The President of the United States, speaking yesterday at Carnegie-Mellon, the school what matriculated my very own Grannie G.
In a global economy, we can’t pursue this agenda in a vacuum. At the height of the financial crisis, the coordinated action we took with the nations of the G20 prevented a global depression and helped restore worldwide growth. And as we’ve recently witnessed in Europe, economic difficulties in one part of the world can affect everybody else. And that’s why we have to keep on working with the nations of the G20 to pursue more balanced growth. That’s why we need to coordinate financial reform with other nations so that we avoid a global race to the bottom. It’s why we need to open new markets and meet the goal of my National Export Initiative: to double our exports over the next five years. And it’s why we need to ensure that our competitors play fair and our agreements are enforced. This, too, is part of building a new foundation.
Now, some of you may have noticed that we have been building this foundation without much help from our friends in the other party. From our efforts to rescue the economy, to health insurance reform, to financial reform, most have sat on the sidelines and shouted from the bleachers. They said no to tax cuts for small businesses; no to tax credits for college tuition; no to investments in clean energy. They said no to protecting patients from insurance companies and consumers from big banks.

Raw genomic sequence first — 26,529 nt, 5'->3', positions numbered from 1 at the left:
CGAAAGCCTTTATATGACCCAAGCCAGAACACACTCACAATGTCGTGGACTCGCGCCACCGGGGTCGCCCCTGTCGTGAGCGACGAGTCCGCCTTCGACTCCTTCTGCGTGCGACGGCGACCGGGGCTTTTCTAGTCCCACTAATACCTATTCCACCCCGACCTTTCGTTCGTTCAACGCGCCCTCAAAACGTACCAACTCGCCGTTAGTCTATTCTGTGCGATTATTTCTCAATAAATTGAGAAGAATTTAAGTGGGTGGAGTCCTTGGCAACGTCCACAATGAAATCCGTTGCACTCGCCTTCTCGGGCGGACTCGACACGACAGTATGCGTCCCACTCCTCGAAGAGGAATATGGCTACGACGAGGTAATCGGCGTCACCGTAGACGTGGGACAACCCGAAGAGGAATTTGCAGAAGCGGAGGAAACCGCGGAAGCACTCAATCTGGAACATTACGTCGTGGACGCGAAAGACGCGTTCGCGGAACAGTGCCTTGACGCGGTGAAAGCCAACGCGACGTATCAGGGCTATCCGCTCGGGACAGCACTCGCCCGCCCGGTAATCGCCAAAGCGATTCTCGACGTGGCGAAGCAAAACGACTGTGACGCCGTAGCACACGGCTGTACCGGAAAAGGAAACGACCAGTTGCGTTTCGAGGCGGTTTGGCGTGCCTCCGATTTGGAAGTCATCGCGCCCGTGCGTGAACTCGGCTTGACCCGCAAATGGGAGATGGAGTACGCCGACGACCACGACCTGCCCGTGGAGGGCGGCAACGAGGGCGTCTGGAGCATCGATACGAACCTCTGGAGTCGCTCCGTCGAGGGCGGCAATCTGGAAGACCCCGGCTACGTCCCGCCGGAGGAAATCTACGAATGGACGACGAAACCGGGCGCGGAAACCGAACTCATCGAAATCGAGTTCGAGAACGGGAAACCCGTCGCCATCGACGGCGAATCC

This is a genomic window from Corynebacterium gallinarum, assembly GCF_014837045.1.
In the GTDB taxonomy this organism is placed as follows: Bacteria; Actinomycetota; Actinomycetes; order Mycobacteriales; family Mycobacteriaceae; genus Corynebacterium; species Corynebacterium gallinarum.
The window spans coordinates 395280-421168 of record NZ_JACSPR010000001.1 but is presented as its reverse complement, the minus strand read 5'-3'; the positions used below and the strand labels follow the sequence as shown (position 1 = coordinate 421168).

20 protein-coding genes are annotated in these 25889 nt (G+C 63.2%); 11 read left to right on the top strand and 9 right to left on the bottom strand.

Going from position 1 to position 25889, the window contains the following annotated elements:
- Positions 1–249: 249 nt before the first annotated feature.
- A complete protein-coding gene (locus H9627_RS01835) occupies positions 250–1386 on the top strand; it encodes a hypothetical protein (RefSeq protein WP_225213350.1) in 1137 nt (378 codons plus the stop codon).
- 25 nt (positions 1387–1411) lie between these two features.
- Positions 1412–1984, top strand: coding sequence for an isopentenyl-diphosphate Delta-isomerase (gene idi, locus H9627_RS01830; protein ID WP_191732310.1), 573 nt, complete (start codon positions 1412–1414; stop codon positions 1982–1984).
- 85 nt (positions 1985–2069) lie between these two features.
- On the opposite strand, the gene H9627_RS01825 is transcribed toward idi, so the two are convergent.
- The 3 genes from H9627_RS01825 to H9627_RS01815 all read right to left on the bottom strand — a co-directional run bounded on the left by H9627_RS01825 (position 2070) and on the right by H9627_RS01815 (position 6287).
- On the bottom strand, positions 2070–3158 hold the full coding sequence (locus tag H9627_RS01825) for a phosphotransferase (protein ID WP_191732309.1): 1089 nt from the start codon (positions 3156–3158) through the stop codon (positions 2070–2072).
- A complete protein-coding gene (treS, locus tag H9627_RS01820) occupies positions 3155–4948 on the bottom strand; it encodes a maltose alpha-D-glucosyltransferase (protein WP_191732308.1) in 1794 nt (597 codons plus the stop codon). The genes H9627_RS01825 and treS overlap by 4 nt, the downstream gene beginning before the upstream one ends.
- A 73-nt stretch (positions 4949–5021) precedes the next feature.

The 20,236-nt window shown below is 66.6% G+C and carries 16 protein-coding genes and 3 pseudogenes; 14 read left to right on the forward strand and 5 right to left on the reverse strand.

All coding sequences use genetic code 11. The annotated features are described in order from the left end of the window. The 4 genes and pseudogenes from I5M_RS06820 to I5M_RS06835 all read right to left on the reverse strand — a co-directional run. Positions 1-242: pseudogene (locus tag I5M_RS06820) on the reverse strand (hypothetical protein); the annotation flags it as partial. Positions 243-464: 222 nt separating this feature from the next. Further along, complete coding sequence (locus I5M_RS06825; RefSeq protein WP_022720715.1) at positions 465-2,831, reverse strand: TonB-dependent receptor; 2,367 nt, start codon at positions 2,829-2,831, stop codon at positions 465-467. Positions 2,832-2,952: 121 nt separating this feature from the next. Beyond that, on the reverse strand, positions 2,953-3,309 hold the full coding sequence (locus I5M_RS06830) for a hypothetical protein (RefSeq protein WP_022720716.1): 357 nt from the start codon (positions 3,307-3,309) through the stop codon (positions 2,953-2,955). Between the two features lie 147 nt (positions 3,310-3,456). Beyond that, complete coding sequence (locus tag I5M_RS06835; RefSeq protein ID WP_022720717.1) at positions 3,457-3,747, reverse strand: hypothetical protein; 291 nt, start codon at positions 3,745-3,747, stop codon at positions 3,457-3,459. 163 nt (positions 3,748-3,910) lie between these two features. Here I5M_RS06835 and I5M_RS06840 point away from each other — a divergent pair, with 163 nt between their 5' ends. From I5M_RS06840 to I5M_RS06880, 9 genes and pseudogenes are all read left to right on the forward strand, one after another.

And some of this, of course, is just politics. Before I was even inaugurated, the congressional leaders of the other party got together and made a calculation that if I failed, they’d win. So when I went to meet with them about the need for a Recovery Act, in the midst of crisis, they announced they were against it before I even arrived at the meeting. Before we even had a health care bill, a Republican senator actually said, “If we’re able to stop Obama on this, it will be his Waterloo. It will break him.” So those weren’t very hopeful signs.
But to be fair, a good deal of the other party’s opposition to our agenda has also been rooted in their sincere and fundamental belief about the role of government. It’s a belief that government has little or no role to play in helping this nation meet our collective challenges. It’s an agenda that basically offers two answers to every problem we face: more tax breaks for the wealthy and fewer rules for corporations.